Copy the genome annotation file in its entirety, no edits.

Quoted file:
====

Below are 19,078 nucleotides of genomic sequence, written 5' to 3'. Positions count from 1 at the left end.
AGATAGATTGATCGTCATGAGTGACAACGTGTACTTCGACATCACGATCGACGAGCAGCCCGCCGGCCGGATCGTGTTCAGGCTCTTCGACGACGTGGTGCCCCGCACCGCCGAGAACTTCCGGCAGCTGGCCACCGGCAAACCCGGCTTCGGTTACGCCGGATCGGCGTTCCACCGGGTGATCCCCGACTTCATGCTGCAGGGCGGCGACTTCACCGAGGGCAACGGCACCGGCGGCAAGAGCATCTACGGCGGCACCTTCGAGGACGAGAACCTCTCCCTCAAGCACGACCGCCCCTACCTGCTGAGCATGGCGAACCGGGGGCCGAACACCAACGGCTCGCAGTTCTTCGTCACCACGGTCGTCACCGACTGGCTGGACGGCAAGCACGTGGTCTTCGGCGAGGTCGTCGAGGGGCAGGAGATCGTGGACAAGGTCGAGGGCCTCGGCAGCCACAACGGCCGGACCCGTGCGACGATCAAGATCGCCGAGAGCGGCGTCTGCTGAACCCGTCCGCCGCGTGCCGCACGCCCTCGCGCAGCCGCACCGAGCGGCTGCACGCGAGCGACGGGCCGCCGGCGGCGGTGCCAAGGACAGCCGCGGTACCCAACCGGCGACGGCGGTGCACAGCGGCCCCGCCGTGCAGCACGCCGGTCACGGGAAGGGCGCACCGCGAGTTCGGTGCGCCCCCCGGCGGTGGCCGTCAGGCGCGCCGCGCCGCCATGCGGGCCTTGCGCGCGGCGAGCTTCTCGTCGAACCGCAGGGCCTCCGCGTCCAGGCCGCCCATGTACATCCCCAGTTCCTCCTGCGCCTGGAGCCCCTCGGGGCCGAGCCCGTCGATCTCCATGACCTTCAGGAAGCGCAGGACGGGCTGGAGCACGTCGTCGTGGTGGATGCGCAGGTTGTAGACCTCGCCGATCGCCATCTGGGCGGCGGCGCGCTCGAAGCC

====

Below are 19,078 nucleotides of genomic sequence, written 5' to 3'. Positions count from 1 at the left end.
AGATAGATTGATCGTCATGAGTGACAACGTGTACTTCGACATCACGATCGACGAGCAGCCCGCCGGCCGGATCGTGTTCAGGCTCTTCGACGACGTGGTGCCCCGCACCGCCGAGAACTTCCGGCAGCTGGCCACCGGCAAACCCGGCTTCGGTTACGCCGGATCGGCGTTCCACCGGGTGATCCCCGACTTCATGCTGCAGGGCGGCGACTTCACCGAGGGCAACGGCACCGGCGGCAAGAGCATCTACGGCGGCACCTTCGAGGACGAGAACCTCTCCCTCAAGCACGACCGCCCCTACCTGCTGAGCATGGCGAACCGGGGGCCGAACACCAACGGCTCGCAGTTCTTCGTCACCACGGTCGTCACCGACTGGCTGGACGGCAAGCACGTGGTCTTCGGCGAGGTCGTCGAGGGGCAGGAGATCGTGGACAAGGTCGAGGGCCTCGGCAGCCACAACGGCCGGACCCGTGCGACGATCAAGATCGCCGAGAGCGGCGTCTGCTGAACCCGTCCGCCGCGTGCCGCACGCCCTCGCGCAGCCGCACCGAGCGGCTGCACGCGAGCGACGGGCCGCCGGCGGCGGTGCCAAGGACAGCCGCGGTACCCAACCGGCGACGGCGGTGCACAGCGGCCCCGCCGTGCAGCACGCCGGTCACGGGAAGGGCGCACCGCGAGTTCGGTGCGCCCCCCGGCGGTGGCCGTCAGGCGCGCCGCGCCGCCATGCGGGCCTTGCGCGCGGCGAGCTTCTCGTCGAACCGCAGGGCCTCCGCGTCCAGGCCGCCCATGTACATCCCCAGTTCCTCCTGCGCCTGGAGCCCCTCGGGGCCGAGCCCGTCGATCTCCATGACCTTCAGGAAGCGCAGGACGGGCTGGAGCACGTCGTCGTGGTGGATGCGCAGGTTGTAGACCTCGCCGATCGCCATCTGGGCGGCGGCGCGCTCGAAGCC